2C-I

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2C-I
2C-I2DACS.svg
2C-I-3d-sticks.png
2C-I animation.gif
Names
IUPAC name
2,5-Dimethoxy-4-iodophenethylamine
Identifiers
69587-11-7 N
ChEMBL ChEMBL338297 YesY
ChemSpider 8442670 YesY
Jmol 3D model Interactive image
PubChem 10267191
UNII S35362848V N
Properties
C10H14INO2
Molar mass 307.13 g/mol
Melting point 246 °C (475 °F; 519 K)
Except where otherwise noted, data are given for materials in their standard state (at 25 °C [77 °F], 100 kPa).
N verify (what is YesYN ?)
Infobox references

2C-I (2,5-dimethoxy-4-iodophenethylamine is a psychedelic phenethylamine of the 2C family.[1] It was first synthesized by Alexander Shulgin and described in his 1991 book PiHKAL: A Chemical Love Story. The drug is used recreationally for its psychedelic and entactogenic effects and is sometimes confused for the analog 25I-NBOMe, nicknamed "Smiles," in the media.[2][3][4]

History[edit]

Recreational use[edit]

In the early 2000s, 2C-I was sold in Dutch smart shops after the drug 2C-B was banned.[5]

According to the US government's Drug Enforcement Administration, 2C-I is taken orally or snorted in a powder form.[6]

Effects[edit]

Visual effects of 2C-I exposure have been described by many users as iterating fractals, along with a more generalized shift in perception and/or cognition.[7]

the drug 2C-I in powder form

Toxicity and Dosage[edit]

A standard oral dose of 2C-I is between 10-25 mg. Recent reports suggest that 2C-I is just slightly more potent than 2C-B (slightly less material needed for the same level of effects). [7]

Duration[edit]

Oral 2C-I takes between 45-75 minutes to take effect.[7] The primary effects of 2C-I last approximately 5-8 hours when taken orally. [7]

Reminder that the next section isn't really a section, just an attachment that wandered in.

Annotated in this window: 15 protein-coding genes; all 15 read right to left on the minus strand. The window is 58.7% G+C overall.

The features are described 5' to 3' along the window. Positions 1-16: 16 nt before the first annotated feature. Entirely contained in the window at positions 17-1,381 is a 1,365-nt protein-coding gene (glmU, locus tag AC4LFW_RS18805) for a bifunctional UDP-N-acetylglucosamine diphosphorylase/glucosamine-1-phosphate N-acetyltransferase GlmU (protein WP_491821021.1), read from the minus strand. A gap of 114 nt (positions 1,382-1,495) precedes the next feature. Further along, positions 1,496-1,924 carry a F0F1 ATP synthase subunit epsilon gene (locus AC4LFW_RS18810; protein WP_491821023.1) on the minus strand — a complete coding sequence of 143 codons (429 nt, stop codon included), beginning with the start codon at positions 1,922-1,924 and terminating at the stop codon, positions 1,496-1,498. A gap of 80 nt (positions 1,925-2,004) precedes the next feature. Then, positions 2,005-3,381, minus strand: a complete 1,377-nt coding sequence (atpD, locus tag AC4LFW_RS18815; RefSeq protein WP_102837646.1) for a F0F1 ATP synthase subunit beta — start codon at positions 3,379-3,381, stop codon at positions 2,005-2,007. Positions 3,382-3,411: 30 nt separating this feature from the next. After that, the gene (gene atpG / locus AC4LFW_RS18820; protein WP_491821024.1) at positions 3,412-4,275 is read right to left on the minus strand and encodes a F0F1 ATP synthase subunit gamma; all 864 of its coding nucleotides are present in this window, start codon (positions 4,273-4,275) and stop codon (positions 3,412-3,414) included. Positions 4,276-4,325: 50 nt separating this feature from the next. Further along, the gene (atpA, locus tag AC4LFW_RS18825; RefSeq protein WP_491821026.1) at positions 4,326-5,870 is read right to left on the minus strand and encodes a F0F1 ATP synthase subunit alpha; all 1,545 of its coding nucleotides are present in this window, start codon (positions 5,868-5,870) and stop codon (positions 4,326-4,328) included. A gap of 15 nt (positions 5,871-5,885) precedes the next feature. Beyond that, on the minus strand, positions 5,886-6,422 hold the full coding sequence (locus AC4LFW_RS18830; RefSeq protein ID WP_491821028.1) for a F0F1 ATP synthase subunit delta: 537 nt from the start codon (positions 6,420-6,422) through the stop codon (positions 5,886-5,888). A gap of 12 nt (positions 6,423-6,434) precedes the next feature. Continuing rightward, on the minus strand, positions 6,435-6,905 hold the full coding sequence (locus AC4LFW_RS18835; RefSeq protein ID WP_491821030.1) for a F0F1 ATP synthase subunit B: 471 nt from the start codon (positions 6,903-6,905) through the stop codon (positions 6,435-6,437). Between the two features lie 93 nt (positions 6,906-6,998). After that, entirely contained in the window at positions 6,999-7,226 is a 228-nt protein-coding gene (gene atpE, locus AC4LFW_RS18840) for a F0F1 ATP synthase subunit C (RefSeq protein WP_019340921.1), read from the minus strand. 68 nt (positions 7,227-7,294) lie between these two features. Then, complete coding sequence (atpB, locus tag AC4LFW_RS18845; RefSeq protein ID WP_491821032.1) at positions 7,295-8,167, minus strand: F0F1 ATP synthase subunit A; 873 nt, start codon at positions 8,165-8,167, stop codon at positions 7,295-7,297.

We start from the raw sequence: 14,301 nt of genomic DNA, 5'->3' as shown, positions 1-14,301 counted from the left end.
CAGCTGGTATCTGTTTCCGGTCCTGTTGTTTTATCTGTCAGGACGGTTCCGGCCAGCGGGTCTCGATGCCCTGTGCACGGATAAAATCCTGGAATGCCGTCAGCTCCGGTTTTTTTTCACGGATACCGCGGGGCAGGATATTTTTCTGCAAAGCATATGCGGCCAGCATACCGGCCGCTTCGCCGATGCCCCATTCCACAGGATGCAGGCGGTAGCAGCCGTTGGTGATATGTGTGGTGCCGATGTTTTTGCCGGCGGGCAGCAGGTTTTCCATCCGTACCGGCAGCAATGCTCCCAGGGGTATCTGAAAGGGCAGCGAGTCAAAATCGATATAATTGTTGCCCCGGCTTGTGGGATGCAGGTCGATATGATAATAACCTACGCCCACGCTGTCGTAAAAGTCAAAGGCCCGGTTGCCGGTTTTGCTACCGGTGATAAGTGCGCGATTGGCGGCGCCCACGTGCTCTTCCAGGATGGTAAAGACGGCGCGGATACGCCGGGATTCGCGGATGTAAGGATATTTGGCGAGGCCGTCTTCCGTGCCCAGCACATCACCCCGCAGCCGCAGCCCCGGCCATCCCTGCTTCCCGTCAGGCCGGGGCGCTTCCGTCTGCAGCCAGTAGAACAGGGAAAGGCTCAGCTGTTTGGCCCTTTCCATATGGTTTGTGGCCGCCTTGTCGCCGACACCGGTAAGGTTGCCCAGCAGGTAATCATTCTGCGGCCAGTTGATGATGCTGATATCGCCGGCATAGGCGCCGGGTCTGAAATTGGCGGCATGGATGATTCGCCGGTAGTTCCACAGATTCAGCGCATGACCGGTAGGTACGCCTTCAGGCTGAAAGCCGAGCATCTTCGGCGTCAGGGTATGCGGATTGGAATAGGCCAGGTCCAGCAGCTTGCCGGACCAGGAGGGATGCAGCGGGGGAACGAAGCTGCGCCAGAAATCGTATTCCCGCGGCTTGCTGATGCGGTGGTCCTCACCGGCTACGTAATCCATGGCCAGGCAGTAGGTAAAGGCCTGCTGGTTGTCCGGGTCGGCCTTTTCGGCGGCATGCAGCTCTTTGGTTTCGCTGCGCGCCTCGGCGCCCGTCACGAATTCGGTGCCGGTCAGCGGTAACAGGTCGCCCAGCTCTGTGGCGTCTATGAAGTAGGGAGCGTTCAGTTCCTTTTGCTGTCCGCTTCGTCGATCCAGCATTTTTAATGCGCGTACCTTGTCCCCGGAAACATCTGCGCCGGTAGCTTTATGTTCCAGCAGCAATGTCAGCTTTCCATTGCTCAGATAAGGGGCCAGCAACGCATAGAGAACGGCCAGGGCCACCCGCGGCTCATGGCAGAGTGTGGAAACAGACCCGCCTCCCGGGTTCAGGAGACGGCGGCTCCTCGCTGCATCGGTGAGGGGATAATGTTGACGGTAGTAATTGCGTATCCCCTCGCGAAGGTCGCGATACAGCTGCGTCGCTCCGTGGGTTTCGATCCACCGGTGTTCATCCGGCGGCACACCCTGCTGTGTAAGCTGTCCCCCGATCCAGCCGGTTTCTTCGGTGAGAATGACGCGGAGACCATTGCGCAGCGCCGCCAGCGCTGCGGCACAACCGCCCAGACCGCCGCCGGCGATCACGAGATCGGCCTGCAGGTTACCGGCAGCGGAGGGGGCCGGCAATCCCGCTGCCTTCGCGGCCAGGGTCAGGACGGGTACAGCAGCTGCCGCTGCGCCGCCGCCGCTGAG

Side Effects[edit]

Pharmacology[edit]

Drug prohibition laws[edit]

European Union[edit]

In December 2003, the European Council issued a binding order compelling all EU member states to ban 2C-I within three months.[8]

Denmark[edit]

Controlled substance.[8]

Germany[edit]

Controlled substance.[8]

Greece[edit]

Controlled substance.[8]

Ireland[edit]

Controlled substance.[8]

Australia[edit]

2C-I is a schedule 9 prohibited substance in Australia under the Poisons Standard (October 2015).[9] A schedule 9 drug is outlined in the Poisons Act 1964 as "Substances which may be abused or misused, the manufacture, possession, sale or use of which should be prohibited by law except when required for medical or scientific research, or for analytical, teaching or training purposes with approval of the CEO." [10]

Italy[edit]

Controlled substance.[8]

Sweden[edit]

Sveriges riksdag added 2C-I to schedule I ("substances, plant materials and fungi which normally do not have medical use") as narcotics in Sweden as of Mar 16, 2004, published by Medical Products Agency in their regulation LVFS 2004:3 listed as 4-jodo-2,5-dimetoxifenetylamin (2C-I).[11]

United Kingdom[edit]

Controlled as a Class A substance.[8]

USA[edit]

In March 2011 a bill was introduced that would classify 2C-I and many other substances as a schedule I substance. The bill passed the House of Representatives but was not passed by the Senate.[12] As of July 9, 2012, in the United States 2C-I is a Schedule I substance under the Synthetic Drug Abuse Prevention Act of 2012, making possession, distribution and manufacture illegal.[8]

See also[edit]

References[edit]

External links[edit]